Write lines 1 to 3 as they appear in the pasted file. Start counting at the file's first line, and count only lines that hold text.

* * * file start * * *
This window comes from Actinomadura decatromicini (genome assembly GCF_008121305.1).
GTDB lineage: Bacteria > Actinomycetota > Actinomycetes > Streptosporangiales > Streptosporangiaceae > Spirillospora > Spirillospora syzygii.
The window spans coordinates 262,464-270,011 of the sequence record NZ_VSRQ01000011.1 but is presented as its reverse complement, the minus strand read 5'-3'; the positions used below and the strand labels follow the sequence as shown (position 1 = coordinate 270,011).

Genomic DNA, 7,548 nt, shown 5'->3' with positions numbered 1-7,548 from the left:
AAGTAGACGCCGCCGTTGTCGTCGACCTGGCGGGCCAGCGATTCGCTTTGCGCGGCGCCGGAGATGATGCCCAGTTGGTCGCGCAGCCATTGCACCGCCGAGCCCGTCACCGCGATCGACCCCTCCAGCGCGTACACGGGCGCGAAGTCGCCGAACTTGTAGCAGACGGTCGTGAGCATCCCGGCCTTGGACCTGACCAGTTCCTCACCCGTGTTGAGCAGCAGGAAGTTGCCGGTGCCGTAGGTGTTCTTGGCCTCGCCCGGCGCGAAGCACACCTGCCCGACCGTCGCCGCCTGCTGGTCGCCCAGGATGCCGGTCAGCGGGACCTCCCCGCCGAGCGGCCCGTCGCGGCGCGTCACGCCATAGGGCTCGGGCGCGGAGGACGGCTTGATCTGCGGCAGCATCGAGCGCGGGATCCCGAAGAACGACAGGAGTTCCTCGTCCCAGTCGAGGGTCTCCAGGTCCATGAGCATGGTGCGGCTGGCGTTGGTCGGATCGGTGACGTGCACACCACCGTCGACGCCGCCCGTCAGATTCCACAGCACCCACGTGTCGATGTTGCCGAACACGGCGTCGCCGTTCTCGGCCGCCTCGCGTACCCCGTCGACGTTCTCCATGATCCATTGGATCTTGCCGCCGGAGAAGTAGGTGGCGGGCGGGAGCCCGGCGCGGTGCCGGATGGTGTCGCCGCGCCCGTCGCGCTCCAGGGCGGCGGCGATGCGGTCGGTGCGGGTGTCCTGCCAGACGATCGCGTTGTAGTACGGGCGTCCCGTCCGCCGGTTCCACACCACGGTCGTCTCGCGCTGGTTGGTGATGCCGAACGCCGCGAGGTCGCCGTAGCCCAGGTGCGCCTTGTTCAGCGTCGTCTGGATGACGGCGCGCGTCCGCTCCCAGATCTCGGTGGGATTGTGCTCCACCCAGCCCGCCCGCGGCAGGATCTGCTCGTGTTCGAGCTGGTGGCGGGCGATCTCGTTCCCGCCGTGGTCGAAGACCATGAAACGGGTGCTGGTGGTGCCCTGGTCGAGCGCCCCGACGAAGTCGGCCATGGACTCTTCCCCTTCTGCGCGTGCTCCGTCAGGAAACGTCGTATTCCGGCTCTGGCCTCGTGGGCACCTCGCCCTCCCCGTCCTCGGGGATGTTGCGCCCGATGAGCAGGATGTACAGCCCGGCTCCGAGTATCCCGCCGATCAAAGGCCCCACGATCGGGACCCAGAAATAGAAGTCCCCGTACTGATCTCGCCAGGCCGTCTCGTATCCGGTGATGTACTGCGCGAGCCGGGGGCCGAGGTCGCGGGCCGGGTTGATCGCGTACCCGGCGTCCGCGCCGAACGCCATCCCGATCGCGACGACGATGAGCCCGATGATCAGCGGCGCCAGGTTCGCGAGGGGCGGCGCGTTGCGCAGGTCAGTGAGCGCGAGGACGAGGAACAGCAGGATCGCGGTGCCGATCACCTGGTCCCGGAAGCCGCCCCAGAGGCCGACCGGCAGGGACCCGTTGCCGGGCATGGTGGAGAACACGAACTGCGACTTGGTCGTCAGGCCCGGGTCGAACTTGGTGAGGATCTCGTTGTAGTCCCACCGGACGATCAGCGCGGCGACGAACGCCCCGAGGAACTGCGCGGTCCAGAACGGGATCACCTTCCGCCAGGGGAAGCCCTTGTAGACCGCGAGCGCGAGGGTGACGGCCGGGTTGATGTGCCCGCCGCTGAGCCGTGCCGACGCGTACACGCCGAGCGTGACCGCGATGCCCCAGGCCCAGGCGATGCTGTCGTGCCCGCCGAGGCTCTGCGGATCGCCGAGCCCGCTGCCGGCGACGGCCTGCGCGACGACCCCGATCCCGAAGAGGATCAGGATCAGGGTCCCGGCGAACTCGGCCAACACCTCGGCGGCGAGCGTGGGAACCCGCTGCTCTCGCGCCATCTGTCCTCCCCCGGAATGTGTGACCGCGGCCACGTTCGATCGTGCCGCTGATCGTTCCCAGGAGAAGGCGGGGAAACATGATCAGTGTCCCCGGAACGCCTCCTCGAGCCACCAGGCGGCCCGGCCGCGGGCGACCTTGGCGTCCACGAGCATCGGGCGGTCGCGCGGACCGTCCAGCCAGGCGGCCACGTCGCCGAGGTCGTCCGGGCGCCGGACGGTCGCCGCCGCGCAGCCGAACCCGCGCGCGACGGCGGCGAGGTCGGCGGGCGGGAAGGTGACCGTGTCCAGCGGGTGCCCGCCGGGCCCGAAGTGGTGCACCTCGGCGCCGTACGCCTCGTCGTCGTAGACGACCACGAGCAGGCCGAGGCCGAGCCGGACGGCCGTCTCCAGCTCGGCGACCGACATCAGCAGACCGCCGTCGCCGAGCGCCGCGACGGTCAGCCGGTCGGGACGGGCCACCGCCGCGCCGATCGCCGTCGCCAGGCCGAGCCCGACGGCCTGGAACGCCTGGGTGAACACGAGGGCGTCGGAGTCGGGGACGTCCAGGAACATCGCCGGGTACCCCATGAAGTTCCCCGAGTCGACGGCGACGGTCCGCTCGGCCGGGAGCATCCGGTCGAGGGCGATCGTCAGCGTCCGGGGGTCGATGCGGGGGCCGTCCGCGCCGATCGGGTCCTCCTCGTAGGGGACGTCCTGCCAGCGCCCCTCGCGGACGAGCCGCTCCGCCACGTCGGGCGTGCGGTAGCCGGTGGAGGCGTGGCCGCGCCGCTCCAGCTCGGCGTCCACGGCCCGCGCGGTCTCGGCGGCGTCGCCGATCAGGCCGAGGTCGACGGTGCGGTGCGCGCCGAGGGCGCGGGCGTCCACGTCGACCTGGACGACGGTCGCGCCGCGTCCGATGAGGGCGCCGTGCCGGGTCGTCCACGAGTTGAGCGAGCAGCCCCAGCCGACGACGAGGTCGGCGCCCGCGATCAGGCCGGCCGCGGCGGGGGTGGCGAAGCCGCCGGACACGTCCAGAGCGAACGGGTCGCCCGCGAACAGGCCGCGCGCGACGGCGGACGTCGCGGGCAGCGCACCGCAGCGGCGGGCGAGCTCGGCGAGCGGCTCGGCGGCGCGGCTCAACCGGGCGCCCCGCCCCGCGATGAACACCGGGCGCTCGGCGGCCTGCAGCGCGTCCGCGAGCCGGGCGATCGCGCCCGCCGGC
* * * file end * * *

This window comes from Actinomadura decatromicini (genome assembly GCF_008121305.1).
GTDB lineage: Bacteria > Actinomycetota > Actinomycetes > Streptosporangiales > Streptosporangiaceae > Spirillospora > Spirillospora syzygii.
The window spans coordinates 262,464-270,011 of the sequence record NZ_VSRQ01000011.1 but is presented as its reverse complement, the minus strand read 5'-3'; the positions used below and the strand labels follow the sequence as shown (position 1 = coordinate 270,011).